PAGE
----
A few weeks ago, I was scrolling through social media when I noticed I had been “tagged” in a family member’s post. When I went to see what it was, I found myself reading a heartbreaking story written by an individual whose pet had tragically died. This individual’s detailed account centered on one thing: the pharmaceutical they believed killed their pet.
My family member had tagged me, then sent a private message. I could almost hear the panic in her voice as she reached out to me, a veterinary professional, asking “Is this true?!? I give this to my dog!”
This isn’t the first time a viral story or pet health trend has been brought to me for a second opinion. Veterinary professionals are often faced with questions from clients who have heard or read something that runs contrary to our medical advice. These conversations can be opportunities to strengthen the client-veterinarian relationship and build a bond of trust, empathy and caring.
Addicted to Anecdotes
It can be hard to understand why some clients trust a random story on the internet or the experience of an acquaintance more than what we perceive as sound medical science. We may even take it personally, feeling like the client values “them” over “us.” However, the truth is more complicated…
Several studies suggest the human brain has evolved to remember and assign value to personal experiences and anecdotes over facts and statistics. This effect becomes exaggerated in stressful or emotionally charged situations. A study published by the journal Organizational Behavior and Human Decision Processes found that anecdotes hold the most sway and facts the least, where medical and personally relevant issues are concerned. This may be due to the ease with which the average human brain remembers stories, as opposed to statistics and data. It may also be a reaction to the information overload of our modern society.
There is something about a personal experience we are innately drawn to. A separate study on the power of anecdotes explains, “Statistics can be doubted and countered with other statistics, but first-hand experiences have an aura of unimpeachability.”1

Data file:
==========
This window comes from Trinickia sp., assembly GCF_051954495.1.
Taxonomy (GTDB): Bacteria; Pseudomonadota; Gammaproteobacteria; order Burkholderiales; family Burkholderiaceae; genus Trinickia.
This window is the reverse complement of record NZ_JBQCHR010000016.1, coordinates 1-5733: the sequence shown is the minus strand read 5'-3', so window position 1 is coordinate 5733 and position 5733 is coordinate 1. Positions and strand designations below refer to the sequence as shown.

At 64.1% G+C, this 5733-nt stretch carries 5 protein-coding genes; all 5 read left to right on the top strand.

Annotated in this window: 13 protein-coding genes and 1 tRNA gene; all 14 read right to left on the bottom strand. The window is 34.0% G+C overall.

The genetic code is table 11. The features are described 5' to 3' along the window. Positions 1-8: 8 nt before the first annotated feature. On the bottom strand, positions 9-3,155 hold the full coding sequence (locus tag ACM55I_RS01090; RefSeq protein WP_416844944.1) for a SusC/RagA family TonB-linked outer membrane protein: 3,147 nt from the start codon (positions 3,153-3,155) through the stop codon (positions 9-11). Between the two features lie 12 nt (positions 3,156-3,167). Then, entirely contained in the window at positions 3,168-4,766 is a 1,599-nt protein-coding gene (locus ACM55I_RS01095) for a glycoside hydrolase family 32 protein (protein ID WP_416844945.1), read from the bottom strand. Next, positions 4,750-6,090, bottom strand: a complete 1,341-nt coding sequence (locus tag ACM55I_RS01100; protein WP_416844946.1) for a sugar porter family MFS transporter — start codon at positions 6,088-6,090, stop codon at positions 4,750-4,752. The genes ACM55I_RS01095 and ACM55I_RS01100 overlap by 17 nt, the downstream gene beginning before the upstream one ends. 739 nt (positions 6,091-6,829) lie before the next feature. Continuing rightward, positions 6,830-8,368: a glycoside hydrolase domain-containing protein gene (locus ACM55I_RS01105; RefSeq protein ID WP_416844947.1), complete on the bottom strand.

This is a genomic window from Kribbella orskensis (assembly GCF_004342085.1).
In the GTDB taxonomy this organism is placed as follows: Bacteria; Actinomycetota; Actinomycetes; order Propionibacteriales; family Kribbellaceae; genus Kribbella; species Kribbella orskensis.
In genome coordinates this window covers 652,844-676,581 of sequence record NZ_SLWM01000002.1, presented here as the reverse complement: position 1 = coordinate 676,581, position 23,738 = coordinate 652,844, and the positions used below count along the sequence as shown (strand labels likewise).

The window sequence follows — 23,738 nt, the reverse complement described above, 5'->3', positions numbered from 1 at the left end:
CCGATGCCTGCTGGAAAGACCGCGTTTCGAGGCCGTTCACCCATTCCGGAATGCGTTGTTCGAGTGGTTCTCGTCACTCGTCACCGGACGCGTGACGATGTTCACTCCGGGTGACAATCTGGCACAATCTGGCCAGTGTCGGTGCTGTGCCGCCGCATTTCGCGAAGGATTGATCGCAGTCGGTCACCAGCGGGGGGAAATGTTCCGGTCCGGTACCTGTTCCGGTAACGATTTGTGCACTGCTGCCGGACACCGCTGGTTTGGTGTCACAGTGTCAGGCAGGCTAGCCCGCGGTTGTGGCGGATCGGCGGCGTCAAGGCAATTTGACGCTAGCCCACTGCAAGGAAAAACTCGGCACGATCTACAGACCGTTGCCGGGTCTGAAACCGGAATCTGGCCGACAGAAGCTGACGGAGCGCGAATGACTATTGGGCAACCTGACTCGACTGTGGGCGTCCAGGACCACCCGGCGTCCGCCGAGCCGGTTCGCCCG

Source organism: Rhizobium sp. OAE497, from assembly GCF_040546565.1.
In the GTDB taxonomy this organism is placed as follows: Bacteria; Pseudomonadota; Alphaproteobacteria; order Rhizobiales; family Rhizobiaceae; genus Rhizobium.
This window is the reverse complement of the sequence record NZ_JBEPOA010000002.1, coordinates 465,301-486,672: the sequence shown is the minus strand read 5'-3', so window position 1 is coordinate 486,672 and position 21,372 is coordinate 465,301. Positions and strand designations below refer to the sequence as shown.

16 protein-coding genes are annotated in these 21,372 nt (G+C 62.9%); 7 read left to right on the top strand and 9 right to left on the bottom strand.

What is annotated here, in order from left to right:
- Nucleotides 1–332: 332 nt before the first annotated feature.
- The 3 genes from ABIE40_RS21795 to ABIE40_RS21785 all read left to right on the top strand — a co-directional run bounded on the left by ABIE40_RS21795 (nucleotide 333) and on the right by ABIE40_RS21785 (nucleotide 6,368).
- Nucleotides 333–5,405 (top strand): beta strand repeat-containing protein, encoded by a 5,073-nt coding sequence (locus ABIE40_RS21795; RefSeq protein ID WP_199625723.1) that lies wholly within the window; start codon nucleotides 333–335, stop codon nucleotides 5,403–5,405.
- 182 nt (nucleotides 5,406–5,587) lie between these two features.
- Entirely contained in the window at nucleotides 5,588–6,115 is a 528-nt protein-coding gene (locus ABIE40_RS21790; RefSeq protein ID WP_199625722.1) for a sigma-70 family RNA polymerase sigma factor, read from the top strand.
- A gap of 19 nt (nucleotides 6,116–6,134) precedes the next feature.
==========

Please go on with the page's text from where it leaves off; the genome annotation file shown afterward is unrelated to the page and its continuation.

Interestingly, people may be blind to their own bias in favor of anecdotes. The aforementioned study found that the majority of participants self-reported preference for facts and statistics when establishing believability. However, when put in face-to-face interactions with strangers holding opposing viewpoints, these same study participants rated those sharing subjective experiences as more trustworthy than those presenting objective information. This was especially true when they viewed people sharing what the study refers to as “harm-based” experiences, where someone witnessed or experienced injury or suffering.
So, how does this come together to impact client-veterinarian interactions when discussing contentious information?
If a client expresses concern based on a harm-based anecdote—whether from a stranger on the internet, acquaintance or family member—it is going to be very difficult to shift that person’s perception by sharing facts about safety and efficacy of the product or procedure they are afraid of. What should veterinary professionals do when faced with a cautious client?
Listen and Acknowledge
The first thing we should do is listen to the client’s concerns. At a minimum, we should engage in active listening when clients are speaking. Active listening entails filtering out distractions, not interrupting and responding to the speaker at appropriate times.
In situations that have the potential for disagreement, we should practice deep listening. Deep listening differentiates itself through a commitment to understanding the speaker’s perspective. This is the type of listening most associated with trust-building and conflict resolution. There are entire courses teaching deep listening, but some of the foundational elements include:
- Listening without judgment.
- Being self-aware and quieting your internal monologue.
- Paying attention to the speaker’s non-verbal communication.
- Make understanding (not responding) the intention of your listening.